By Charles Hallman
A new documentary about an Iraqi women’s basketball team will be featured at the second annual Tucker Center Film Festival on January 30 at the University of Minnesota’s football stadium club room. The event, presented by the school’s athletic department, is on the eve of the 26th annual National Girls and Women in Sports Day, which is celebrated each year on February 1.
Salaam Dunk is San Francisco-based filmmaker David Fine’s first feature film. He said during a recent phone interview with the MSR, “I’ve always been fascinated with America’s role in Iraq from the 1990s. I think most people think Iraq is where women really don’t do much of anything at all. I found that not to be the case. It’s a very diverse place in a whole lot of ways. I wanted to show a very different side of Iraq.”
Fine followed the Iraqi female student-athletes at the American University of Iraq-Sulaimani in Kurdistan, which is located in “a different part of Iraq where there are greater freedoms,” the filmmaker pointed out.
Salaam Dunk ended up differently than what he first imagined. At first, “I didn’t think the coach would have much to do with the story [and] how much he meant to them [the players],” he explained. “I think it is really important in a documentary [to tell] where the strongest story is.”
The team was cooperative and there were “surprisingly few” trust issues he had to overcome with them, Fine said. “They needed to know that the story I wanted to tell was the one they wanted told.”
Fine said he showed the film in Iraq last year. The players liked it, but they offered some criticism as well. “They were so much a team, a family, that they were sort of confused by the fact that the film focused on a couple of girls individually as opposed to [all of them],” he recalled.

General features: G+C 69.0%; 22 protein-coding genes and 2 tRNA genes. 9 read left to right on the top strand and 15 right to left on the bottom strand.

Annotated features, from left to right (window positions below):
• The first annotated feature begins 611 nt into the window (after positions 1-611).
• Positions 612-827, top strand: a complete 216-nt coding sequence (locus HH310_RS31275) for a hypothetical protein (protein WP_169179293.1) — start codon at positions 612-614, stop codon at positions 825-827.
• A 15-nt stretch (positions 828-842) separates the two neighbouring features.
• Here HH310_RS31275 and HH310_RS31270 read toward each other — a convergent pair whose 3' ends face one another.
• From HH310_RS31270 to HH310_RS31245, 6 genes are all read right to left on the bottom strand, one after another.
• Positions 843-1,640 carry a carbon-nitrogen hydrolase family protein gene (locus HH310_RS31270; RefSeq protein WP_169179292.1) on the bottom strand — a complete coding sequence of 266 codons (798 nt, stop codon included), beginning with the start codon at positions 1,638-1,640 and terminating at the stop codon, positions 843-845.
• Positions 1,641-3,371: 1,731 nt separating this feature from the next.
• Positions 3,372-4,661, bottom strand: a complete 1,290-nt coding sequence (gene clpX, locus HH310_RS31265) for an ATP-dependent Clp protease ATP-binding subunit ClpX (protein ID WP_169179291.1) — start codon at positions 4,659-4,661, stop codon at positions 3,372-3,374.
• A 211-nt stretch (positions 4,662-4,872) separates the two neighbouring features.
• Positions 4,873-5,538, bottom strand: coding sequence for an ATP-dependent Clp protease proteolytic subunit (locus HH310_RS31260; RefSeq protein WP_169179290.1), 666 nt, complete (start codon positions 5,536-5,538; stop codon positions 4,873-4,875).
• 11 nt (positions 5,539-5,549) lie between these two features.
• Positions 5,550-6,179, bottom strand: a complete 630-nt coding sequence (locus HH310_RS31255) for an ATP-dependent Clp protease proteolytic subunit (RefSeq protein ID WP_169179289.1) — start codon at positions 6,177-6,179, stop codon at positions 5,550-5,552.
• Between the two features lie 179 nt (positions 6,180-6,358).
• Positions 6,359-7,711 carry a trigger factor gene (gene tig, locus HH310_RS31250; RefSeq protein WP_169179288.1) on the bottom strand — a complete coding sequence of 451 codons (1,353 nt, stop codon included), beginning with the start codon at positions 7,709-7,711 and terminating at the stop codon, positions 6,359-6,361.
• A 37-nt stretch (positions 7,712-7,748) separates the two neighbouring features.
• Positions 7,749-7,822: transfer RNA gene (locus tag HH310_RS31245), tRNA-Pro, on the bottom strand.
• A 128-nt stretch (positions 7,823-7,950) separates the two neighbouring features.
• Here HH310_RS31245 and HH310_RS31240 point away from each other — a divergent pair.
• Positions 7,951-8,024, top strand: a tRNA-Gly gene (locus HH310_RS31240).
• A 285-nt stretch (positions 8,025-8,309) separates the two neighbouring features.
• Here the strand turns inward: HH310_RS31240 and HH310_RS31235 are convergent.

“I think sports are covered in the wrong way,” Fine believes, “just like I think stories from Iraq are covered in the wrong way. There is a certain way that people are used to digesting information through the media. When it comes to Iraq, it’s about war and death.”
Find would like to see a “new paradigm” used when it comes to sports coverage: “We can’t say that there is not enough coverage of sport, but are there more inspiring stories? There are stories to tell around athletes that sport is so important in their lives.
“I am really interested in telling stories about sport,” affirmed Fine, whose first effort was a 12-minute short on a Connecticut youth hockey team and the players’ parents he filmed as a thesis while he was in college. “I’m very comfortable telling stories that have to do with sports and teams.”
His production company is currently working on a year-long series that will premiere on YouTube’s original content channel in April.
“I’m really excited to screen the film in front of an audience who are really interested in women’s athletics,” Fine said about Salaam Dunk at this year’s festival. “Overall, I [would] like people to walk away from the film with a greater appreciation of the younger Iraqi [people].”
The Tucker Center festival also will show Grappling Girls, a locally produced short film on women’s wrestling, and Ready to Fly, a film on women ski jumpers.
The Univ. of Minnesota’s football stadium is at 2009 University Ave. SE in Minneapolis. Doors open at 6:30 pm, and the films begin at 7 pm. Tickets are $7 ($5 for students) in advance (plus fees) and $10 the day of show. More information on the film festival is available by contacting the Tucker Center at 612-625-7327 or www.tuckercenter.org.
Charles Hallman welcomes reader responses to email@example.com.